Modern ADUs is an online catalog of accessory dwelling unit (ADU) homes. Our goal is to maintain a database of modern, ready-to-buy ADUs in the United States and Canada.
GO Home by GO Logic
What Is An Accessory Dwelling Unit (ADU)?
Accessory dwelling units are smaller living structures used as additional living space, separate office or studio space, an in-law flat, rental unit or small home. These units are typically placed as secondary structures on the same property lot as a primary dwelling. ADUs may be connected to the primary home, connected to a garage or free-standing.
ADUs have never been more easy to design and build than they are today. Many architectural and build firms offer high-quality, high design and efficiency homes for ADU or small home use with a large variety of design and home models.
In addition, local and state governments are becoming more aware of the many benefits of ADU and working to streamline and simplify the permitting and approval process, especially in California.
And, with all of this, modular and prefab housing design and fabrication continue to improve. Home models available today are often site finished in days to weeks, minimizing the chaos, noise and disruptions of typical stick-built projects. Modular or prefabricated ADU units are also often easy to place, with a “lite touch” in difficult locations and hard to reach lots, using cranes.
Here is our current list of ADU designers and builders: FabCab GO Home by GO Logic Dvele Digz2Go Alchemy Connect Homes What Are Accessory Dwelling Units (ADUs)?
An accessory dwelling unit or ADU, is an additional residential, self-contained living structure, located on the same residential lot as the primary structure. ADUs may be connected or within the primary structure (eg; a home addition), or a secondary structure (eg; a carriage house above a detached garage), or detached structures.
Local zoning laws regarding ADUs vary. Building permits are required for ADUs and ADU zoning regulations often require specific conditions, including:
Size, height, architectural style, setbacks, and number of ADUs Parking, access, and visibility of ADU Property owner occupancy of primary residence or ADU Single or multi-family designation Deed restrictions regarding the sale of the ADU Rental regulations, short-term rental restrictions and rental pricing Kitchen/Efficiency kitchen ADU requirements Types of ADUs Detached ADU (ADU is separate a freestanding unit) Attached ADU (an ADU is built on to or on top of existing home) Internal ADU (a portion of the existing home is separated) Garage ADU (above, attached or garage conversion ADU)
ADU style homes can also be used as a smaller primary residence or vacation home. Many ADUs offer features of larger homes, but with the benefit of a smaller, more efficient structure.
Factory built, prefabricated modular ADU homes are often built at or above the standards for stick-built traditional construction. Many offer very high energy efficacy, ideal for primary homes or vacation properties.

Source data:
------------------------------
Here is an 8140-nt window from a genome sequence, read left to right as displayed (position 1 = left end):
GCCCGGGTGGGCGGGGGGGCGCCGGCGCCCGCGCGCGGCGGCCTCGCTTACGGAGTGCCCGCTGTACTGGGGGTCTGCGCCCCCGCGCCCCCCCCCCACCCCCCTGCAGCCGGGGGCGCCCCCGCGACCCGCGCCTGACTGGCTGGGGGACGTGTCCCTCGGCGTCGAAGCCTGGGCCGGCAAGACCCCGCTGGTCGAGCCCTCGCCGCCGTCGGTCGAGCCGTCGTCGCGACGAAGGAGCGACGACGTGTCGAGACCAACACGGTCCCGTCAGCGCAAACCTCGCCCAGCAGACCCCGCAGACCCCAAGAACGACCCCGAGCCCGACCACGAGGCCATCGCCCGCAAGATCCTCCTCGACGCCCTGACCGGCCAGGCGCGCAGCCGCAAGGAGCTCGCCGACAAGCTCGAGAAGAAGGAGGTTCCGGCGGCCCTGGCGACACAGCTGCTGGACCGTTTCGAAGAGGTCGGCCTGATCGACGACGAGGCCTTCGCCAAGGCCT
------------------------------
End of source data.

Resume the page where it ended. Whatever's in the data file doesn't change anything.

Advantages of ADUs
Accessory dwelling units offer additional, separate living space within an existing residential lot. This living space is often used as an extension of the existing home (studio space, additional bedroom(s), as a home for aging family members (granny flat), or as a source of income (from either the ADU rental or moving to the ADU and rental of the primary dwelling).
ADU Uses and Potential Benefits Close by, affordable housing for family and in-laws Smaller, more efficiency and safe housing for elderly family or homeowners looking to down size. Affordable housing in high-demand neighborhoods Rental properties with local oversight/management Higher energy efficiency vs. larger homes with un-used rooms Lower costs compared to building plus purchasing land Smaller, more efficient and user-friendly primary homes Vacation homes, cabins, and cottages Disconnected office space or studio space (terrific for remote work)
ADUs offer lower-priced living opportunities in single-family home neighborhoods that are becoming increasingly unaffordable for lower-income families or individuals. ADUs also offer potential solutions for housing shortages in many large metropolitan areas.
Understanding the benefits ADUs offer, many states and larger cities (especially in the western United States), have been aggressively moving to streamline the approval and permitting process for building ADUs.
ADU Costs and Pricing
ADUs are often much less expensive to build compared to traditional homes of comparable quality.
Modern prefabrication and factory build techniques improve build efficiency, reduce costs and waste and provide reliable quality. In addition, modern ADU designs and builds often offer architectural design and engineering that might not otherwise be affordable for individual builds.
The price of building an ADU can generally be broken down into hard costs and soft costs.
ADU Hard Costs $175 – $400 + per sq. ft. The physical home structure, finishes, systems, mechanicals and appliances Site work, grading, foundation, landscaping, sidewalk, driveway Utility connections – water, sewer, electric, cable, internet ADU Soft Costs – $30 – $100 + per sq. ft. Architecture/design (often included), landscape design Permits, engineering, drawings Home transportation, crane and set On site finishing, button up work (varies with home)
With hard and soft costs, the total cost to design, build, place and finish a typical modern small home or ADU is ~ $300 – $400 per square foot.
Some ADUs are available as a kit of parts, offering “cheaper” home costs, but rely on local or DIY on-site labor and assembly. Kit of parts ADUs can be purchased for $50 – $100 per square foot or less.
ADU Information Sources and Additional Information